The Frontenac Times

Posted by regimentalrogue at 12:01 AM EDT
Monday, 31 March 2014

Royal Canadian Rifles: Officers' Duties (1861)
Topic: British Army

The Royal Canadian Rifles

Canadian Military Heritage, Vol II, 1755-1871, Rene Chartrand, 1995

"In 1842 and 1843 the [British Army] regiments that had been brought in to deal with the 1838 emergency withdrew. In 1844, however, the regular British garrison in the Province of Canada, with its 7,700 soldiers, was still three times larger than it had been in 1837. But each year there were a few hundred fewer soldiers. Some did not wait for their regiment to return to England before they left Canada, preferring to go to the United States! The Royal Canadian Rifle Regiment was formed in 1840-41 precisely to put a stop to the exodus. It was not a Canadian regiment, as its name would suggest, but rather a unit of veterans from line regiments, and it was pat of the regular army. But its soldiers were not rotated; it was a Sedentary regiment whose companies were placed along the border to watch the United States, of course, but even more so to prevent deserters from going there."

Standing Orders of the Royal Canadian Rifles

May 1881

Officers on Regimental Duty.

The uniform of The Royal Canadian Rifles, as presented in Canadian Military Heritage, Vol II, 1755-1871, Rene Chartrand, 1995. (Reconstitution by Derek Fitzjames.)

Officers are specially warned against that worse than useless mode of visiting a guard, which consists only in receiving its salute.

1.     When the number of Officers at a post admit of it, there be a Captain and a Subaltern on duty.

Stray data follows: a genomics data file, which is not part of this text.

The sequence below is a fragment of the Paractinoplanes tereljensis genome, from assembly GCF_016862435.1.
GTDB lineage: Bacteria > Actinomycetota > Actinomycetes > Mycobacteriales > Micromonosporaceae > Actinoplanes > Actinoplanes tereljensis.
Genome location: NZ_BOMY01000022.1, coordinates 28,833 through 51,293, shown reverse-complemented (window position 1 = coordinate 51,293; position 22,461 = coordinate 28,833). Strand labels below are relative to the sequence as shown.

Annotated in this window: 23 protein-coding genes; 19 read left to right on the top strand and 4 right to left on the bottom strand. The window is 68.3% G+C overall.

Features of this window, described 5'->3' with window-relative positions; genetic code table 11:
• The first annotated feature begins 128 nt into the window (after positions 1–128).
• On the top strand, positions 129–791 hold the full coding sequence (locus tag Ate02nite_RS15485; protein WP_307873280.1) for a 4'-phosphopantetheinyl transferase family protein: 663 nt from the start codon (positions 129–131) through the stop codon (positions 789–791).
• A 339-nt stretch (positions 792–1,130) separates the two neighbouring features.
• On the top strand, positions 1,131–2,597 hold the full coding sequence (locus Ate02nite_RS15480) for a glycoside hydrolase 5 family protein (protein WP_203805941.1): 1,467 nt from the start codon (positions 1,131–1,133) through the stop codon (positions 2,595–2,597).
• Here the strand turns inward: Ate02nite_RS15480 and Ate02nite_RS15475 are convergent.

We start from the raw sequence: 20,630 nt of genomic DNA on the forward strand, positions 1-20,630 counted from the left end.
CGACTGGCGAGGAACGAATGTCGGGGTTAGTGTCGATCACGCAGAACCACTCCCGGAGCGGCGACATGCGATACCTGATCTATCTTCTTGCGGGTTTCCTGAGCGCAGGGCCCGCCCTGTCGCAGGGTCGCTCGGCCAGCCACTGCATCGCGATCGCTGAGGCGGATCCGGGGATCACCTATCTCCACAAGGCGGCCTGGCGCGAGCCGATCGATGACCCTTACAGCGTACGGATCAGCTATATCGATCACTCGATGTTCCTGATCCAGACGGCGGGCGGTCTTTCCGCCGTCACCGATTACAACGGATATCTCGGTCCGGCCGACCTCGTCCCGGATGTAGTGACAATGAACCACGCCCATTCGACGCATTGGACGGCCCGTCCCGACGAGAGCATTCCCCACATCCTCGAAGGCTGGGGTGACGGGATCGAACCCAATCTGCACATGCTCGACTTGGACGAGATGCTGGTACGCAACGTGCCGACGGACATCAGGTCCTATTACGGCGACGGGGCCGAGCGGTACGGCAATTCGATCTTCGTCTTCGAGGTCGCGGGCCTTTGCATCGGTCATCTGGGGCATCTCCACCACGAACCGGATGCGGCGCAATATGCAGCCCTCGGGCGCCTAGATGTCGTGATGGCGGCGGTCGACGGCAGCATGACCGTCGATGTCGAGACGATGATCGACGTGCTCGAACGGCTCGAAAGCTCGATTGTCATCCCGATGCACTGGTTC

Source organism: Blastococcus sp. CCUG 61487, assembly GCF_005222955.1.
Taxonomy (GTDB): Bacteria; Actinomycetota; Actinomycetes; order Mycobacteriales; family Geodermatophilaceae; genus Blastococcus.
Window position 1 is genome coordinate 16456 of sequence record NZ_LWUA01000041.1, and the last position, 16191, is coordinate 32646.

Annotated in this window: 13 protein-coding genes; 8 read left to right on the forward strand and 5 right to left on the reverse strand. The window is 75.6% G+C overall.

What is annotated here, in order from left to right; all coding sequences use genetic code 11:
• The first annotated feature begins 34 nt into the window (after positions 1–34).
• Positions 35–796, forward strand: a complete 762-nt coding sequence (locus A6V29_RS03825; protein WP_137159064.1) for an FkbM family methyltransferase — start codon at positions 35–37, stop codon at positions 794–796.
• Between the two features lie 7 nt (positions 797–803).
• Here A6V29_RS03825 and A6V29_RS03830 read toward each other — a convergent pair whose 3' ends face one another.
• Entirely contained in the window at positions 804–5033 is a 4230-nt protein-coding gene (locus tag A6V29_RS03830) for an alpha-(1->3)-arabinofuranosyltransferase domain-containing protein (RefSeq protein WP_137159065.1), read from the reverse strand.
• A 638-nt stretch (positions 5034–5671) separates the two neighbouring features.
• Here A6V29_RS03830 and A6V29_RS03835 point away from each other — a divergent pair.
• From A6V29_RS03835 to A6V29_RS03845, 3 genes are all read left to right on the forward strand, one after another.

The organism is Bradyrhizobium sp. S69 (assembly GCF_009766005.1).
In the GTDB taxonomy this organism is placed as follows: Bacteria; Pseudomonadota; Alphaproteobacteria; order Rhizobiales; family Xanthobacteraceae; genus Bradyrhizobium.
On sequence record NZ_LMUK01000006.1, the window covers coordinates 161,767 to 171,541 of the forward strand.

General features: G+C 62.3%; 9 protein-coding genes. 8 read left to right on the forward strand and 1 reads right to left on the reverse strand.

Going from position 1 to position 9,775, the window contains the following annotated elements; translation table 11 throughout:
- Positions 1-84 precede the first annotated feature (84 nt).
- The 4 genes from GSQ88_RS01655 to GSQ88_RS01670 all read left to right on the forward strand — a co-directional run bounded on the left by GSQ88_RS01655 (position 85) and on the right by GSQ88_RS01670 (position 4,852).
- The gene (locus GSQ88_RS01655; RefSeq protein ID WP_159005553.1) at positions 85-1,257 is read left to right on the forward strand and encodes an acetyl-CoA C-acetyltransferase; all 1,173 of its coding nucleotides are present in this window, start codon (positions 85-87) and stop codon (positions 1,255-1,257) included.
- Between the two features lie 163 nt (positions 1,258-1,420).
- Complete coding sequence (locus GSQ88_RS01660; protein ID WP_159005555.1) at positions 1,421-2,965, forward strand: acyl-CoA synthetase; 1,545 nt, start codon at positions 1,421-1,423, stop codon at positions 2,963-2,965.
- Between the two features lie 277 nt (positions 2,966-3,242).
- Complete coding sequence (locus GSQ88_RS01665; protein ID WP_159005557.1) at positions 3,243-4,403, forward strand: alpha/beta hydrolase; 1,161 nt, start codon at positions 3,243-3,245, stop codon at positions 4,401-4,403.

The Captain from Rouse on Sunday morning until the following Sunday at the same hour;—the Subaltern from Rouse on one day will Rouse the next.

2.     If the number of Officers will not allow of the Captains having at least two weeks and the Subalterns five days clear, then the Orderly Officers' duty will be taken from the Senior Captain to the Junior Subaltern.

3.     As it is difficult to draw up a Report suitable to all posts and circumstances, a form for the time being will always be found for reference in the Orderly Room. The Report any portion of be numbered by paragraphs, and in the event of the duties not being performed, the number of the paragraph must nevertheless be inserted, and opposite to it the reason for the omission. The Captain will send in a report of what he has done with any remarks he has to make. He may call upon the Orderly Officer to perform any of his own duties, and in like manner he may notify to the Subaltern that he will take certain portions of the duties of the latter. In these cases, he will add to his own report what duties he has performed for the Subaltern, who is to be considered a sort of auxiliary to the Captain.

4.     As the Captain is on for a whole week, he need not confine himself to Barracks but the Subaltern must not leave them unless temporarily obliged to do so from the nature of his duties.

5.     When an Orderly Officer is stationed out of Barracks, he must confine himself to his quarters when not actually out on duty. Orderly Officers will attend all parades and drills with their Companies, unless otherwise ordered.

6.     An Orderly Officer visiting a guard, acts for the time being as on guard. He should enter the guard room, examine the boards of orders, and everything under charge. He will visit the sentries by day and night, observe whether they are officer soldier-like and alert on their posts, and personally ascertain that they know their orders. Officers are specially warned against that worse than useless mode of visiting a guard, which consists only in receiving its salute. Guards must be turned out at least once by day and once by night,— the day reckoning between guard-mounting and retreat, the night between that time and reveille. Ten o'clock p.m. is, from the custom of the service, recognised as the earliest hour for the night visit. The Orderly Officer, however, will not confine himself to any particular time, if he has reason to suspect laxity or irregularity.

A loose way of doing sentry duty appears to be very readily fallen into by old soldiers, and the Lieutenant-Colonel calls not only upon the officers on duty, but all officers and non-commissioned officers, to notice and report any instance of this that they observe on their walks.